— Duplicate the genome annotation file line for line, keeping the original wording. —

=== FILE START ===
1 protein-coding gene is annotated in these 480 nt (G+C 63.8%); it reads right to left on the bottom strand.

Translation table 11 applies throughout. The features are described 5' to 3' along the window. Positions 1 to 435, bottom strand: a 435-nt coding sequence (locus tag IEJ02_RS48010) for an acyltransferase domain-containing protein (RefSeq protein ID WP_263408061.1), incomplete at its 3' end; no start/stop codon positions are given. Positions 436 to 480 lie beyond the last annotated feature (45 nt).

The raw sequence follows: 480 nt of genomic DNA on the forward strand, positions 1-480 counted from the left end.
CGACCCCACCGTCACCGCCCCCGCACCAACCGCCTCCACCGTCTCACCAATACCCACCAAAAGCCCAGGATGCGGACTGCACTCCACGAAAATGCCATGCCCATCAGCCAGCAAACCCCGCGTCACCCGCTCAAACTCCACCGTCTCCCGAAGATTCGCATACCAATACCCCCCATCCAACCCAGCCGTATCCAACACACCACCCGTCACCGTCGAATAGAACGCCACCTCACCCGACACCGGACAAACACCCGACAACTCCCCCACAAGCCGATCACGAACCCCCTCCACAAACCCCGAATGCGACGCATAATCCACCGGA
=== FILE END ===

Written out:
1 protein-coding gene is annotated in these 480 nt (G+C 63.8%); it reads right to left on the bottom strand.

Translation table 11 applies throughout. The features are described 5' to 3' along the window. Positions 1 to 435, bottom strand: a 435-nt coding sequence (locus tag IEJ02_RS48010) for an acyltransferase domain-containing protein (RefSeq protein ID WP_263408061.1), incomplete at its 3' end; no start/stop codon positions are given. Positions 436 to 480 lie beyond the last annotated feature (45 nt).

The raw sequence follows: 480 nt of genomic DNA on the forward strand, positions 1-480 counted from the left end.
CGACCCCACCGTCACCGCCCCCGCACCAACCGCCTCCACCGTCTCACCAATACCCACCAAAAGCCCAGGATGCGGACTGCACTCCACGAAAATGCCATGCCCATCAGCCAGCAAACCCCGCGTCACCCGCTCAAACTCCACCGTCTCCCGAAGATTCGCATACCAATACCCCCCATCCAACCCAGCCGTATCCAACACACCACCCGTCACCGTCGAATAGAACGCCACCTCACCCGACACCGGACAAACACCCGACAACTCCCCCACAAGCCGATCACGAACCCCCTCCACAAACCCCGAATGCGACGCATAATCCACCGGA